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Diocese of Massa Carrara
DIOCESE OF MASSA CARRARA (MASSENSIS).
Diocese in Central Italy (Lunigiana and Garfagnana). The city is located on the Frigido, in a district rich in various mines but especially famous for its pure white marble, which the Romans preferred to those of Paros and Pentelius. Massa Carrara is the "Mansio ad Taberna Frigida" of the "Tabula Peutingeriana". In the ninth century it belonged to the bishops of Luni, and was confirmed to them by Otto I and by Frederick Barbarossa, though really at that time subject to the Malaspina, counts of Lunigiana. It passed from Lucca to Pisa, was held by the Visconti and the Fieschi, again by Lucca, and was later a free commune under the protectorate of Florence. In 1434 it took the marquis Antonio Alberico Malaspina for its lord; in 1548 the marquisate passed to the House of Cybò, through the marriage of Lorenzo of that name with Riccarda Malaspina. In 1568, Carrara became a principality, and in 1664 a duchy. The most famous prince of the house of Cybò was Alberico I, who endowed his little state with a model code of law. The daughter of Alderamo, the last of the Cybòs, married Rinaldo Ercole d'Este, and by this marriage the duchy became united with that of Modena; in 1806 it was given to Elisa Bacchiochi, and in 1814 to Maria Beatrice, daughter of Rinaldo Ercole, at whose death the duchy returned to Modena. The name of Carrara comes from Carraria, a stone quarry. An academy of sculpture founded by Duchess Maria Teresa (1741) has its seat at Carrara in the old but magnificent ducal palace. The fine cathedral dates from 1300. Carrara is the birthplace of the sculptors Tacca, Baratta, Finelli, and Tenerani, and of the statesman Pellegrino Rossi. The see was created in 1822 at the instance of Duchess Maria Beatrice, and its first bishop was Francesco Maria Zappi; it was then suffragen of Pisa, but since 1855 has been suffragen of Modena. The sanctuary of Santa Maria dei Quercioli, founded in 1832, is in the Diocese of Carrera. The latter has 213 parishes, 155,400 inhabitants, one religious house of men, seven of women, and four educational institutes for male students, and as many for girls.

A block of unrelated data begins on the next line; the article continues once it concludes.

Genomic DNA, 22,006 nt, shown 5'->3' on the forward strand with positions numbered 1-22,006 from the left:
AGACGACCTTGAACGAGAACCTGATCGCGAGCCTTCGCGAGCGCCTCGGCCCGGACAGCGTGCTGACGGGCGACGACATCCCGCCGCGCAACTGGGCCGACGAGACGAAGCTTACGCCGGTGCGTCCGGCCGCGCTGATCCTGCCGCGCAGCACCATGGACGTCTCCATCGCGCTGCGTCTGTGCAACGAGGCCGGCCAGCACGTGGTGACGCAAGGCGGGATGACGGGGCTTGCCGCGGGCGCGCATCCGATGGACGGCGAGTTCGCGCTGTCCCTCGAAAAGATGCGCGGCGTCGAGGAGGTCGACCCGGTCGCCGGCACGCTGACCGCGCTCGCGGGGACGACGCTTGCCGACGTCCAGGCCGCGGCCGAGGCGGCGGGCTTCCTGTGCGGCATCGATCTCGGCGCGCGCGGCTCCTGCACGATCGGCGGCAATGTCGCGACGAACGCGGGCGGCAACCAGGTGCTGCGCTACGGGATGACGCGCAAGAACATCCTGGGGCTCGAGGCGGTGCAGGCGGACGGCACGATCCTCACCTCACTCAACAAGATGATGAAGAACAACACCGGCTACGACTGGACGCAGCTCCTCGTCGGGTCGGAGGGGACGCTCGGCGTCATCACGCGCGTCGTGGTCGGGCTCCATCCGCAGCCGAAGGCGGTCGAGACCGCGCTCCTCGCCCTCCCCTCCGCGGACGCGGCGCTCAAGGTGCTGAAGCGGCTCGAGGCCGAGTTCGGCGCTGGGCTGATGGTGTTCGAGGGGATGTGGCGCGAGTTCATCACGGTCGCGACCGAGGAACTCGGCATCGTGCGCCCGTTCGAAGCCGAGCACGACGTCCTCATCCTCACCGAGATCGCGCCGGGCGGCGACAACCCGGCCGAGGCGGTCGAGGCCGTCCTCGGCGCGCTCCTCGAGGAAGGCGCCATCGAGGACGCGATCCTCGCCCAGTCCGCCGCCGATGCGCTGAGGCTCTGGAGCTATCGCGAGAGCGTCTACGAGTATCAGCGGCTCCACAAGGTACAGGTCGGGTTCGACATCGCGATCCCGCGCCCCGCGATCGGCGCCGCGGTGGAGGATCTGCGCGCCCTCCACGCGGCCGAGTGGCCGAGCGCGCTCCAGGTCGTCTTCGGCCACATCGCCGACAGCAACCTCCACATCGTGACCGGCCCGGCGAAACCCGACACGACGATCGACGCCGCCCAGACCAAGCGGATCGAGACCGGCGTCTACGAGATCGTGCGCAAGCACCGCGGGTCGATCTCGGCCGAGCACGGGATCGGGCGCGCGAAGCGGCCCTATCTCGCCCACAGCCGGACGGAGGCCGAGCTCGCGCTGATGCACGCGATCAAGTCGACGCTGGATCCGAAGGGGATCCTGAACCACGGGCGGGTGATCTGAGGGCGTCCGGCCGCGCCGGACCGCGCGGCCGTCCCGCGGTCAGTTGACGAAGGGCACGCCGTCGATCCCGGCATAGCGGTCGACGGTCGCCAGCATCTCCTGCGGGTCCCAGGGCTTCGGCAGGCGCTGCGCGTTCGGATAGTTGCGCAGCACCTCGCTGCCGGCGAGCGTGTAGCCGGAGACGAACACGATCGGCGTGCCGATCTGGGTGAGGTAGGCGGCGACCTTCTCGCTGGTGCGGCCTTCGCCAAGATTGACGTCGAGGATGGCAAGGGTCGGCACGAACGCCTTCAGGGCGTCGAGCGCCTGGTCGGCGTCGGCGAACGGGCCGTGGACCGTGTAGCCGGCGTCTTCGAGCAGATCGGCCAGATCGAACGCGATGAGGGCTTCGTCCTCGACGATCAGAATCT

CAPPELLITTI, Le Chiese d'Italia, SV (Venice, 1857); FARSETTI, Ragionamento storico intorno alla citta de Modena; VIANI, Memorie della famiglia Cybò.